poetry

I don’t know much about poetry. I’ve always been intimidated about posting my own, for fear someone who knows more about poetry than I do will read it and my secret will be out: I don’t know the rules of poetry.

And then I changed my mind. (I do a lot of that.)

I decided that that’s the freedom of poetry. Think of it as God-freedom, salvation-freedom, freedom from forms and formulas and checklists and periods and punctuation. Poetry lets you use the words that mean something, the words that expand your heart larger than it deserves to be expanded.

To accept poetry means you can say things like “bone of my bones, and flesh of my flesh” (Genesis 2.23) even though others may say, “That doesn’t mean anything.” But oh, what it means! Poetry means everything; it means there’s life beyond what you see and hear and smell. It means there is life, and it’s to be had.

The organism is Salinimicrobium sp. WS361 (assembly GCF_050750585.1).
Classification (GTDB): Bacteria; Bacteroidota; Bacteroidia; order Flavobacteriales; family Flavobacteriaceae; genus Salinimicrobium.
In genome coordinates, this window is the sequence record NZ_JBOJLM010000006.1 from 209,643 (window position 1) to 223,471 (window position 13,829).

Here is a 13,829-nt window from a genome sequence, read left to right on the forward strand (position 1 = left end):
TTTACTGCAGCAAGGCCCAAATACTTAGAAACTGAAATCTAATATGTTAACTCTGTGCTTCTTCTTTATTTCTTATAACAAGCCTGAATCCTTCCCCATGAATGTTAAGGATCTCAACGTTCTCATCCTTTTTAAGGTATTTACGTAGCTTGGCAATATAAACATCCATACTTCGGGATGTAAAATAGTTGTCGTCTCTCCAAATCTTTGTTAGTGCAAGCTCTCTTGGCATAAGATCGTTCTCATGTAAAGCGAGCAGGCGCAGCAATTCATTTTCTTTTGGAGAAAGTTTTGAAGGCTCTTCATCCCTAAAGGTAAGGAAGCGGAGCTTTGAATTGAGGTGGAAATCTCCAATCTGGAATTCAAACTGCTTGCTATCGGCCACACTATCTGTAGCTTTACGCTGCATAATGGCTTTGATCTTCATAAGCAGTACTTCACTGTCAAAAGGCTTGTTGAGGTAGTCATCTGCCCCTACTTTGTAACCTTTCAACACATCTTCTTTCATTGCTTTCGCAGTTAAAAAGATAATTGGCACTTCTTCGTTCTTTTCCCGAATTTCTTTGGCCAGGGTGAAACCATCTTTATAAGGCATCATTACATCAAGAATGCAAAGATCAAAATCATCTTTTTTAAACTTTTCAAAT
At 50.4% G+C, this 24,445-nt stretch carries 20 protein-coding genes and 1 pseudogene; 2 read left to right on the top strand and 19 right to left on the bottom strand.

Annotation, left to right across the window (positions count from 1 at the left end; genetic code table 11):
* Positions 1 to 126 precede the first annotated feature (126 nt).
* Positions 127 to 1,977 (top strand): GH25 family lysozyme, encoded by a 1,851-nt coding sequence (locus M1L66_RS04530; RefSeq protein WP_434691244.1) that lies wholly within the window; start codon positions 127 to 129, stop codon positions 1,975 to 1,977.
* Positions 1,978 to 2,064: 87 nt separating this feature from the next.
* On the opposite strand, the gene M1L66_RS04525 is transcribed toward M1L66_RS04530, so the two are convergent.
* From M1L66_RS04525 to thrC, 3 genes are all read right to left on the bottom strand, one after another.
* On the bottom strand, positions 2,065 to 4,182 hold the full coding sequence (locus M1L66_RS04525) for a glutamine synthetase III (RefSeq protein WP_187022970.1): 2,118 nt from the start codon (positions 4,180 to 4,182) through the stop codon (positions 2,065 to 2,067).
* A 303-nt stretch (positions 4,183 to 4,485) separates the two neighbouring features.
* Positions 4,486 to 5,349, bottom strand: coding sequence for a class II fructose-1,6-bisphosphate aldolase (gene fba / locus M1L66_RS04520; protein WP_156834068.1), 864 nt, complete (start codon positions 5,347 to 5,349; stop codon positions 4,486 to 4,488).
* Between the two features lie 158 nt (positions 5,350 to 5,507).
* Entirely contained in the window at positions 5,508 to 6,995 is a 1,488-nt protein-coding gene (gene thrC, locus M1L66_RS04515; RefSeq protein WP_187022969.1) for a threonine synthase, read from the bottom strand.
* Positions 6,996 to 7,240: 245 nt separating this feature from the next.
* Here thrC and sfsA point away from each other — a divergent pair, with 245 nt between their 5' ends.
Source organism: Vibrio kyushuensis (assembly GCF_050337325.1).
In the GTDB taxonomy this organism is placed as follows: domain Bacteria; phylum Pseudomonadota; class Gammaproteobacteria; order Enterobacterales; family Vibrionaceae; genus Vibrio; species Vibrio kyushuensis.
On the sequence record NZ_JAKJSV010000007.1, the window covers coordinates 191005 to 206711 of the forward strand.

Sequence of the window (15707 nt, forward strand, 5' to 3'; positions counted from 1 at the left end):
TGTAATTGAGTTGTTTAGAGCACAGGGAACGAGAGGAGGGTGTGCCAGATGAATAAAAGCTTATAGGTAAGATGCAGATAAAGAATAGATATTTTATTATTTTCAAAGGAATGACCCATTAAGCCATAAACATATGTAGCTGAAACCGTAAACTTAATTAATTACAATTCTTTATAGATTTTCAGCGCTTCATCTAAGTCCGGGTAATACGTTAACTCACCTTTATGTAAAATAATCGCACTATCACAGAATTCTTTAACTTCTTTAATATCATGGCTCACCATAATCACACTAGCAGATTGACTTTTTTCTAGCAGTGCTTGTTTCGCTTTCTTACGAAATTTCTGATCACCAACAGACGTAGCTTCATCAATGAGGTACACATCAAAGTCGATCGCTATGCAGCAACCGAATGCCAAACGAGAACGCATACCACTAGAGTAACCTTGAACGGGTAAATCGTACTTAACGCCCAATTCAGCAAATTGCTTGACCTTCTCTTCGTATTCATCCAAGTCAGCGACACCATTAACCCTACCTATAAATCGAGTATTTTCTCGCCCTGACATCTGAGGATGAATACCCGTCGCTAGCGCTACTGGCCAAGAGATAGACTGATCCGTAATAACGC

Poetry lets you feel deeply, hurt deeply, and love deeply. Poetry says, Yes, you can repeat that as many times as you want because “his mercy endureth forever” (Psalm 136). And it also says you can put words beside words they’ve never been beside, and the words will commune and interlock and bear offspring of truth. And then the truth will set you free.

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    • Luke
    • January 24th, 2006

    Carrie: I don’t have your email address for some reason. The comments you left on my site came to my inbox, but they haven’t posted on my site yet. I really appreciated your input on that, and length has never bothered me! 🙂

    If you’d like to correspond on this subject more, feel free to drop me an email. I love discussing the Word. 🙂

    • M
    • March 9th, 2006

    Carrie, I used this post in class today for my AP students. I think it’s beautiful and brilliant how you have interrelated the freedom and expression of poetry with the freedom and expression Christ gives us. At the core, both bubble out from our souls. Thank you.

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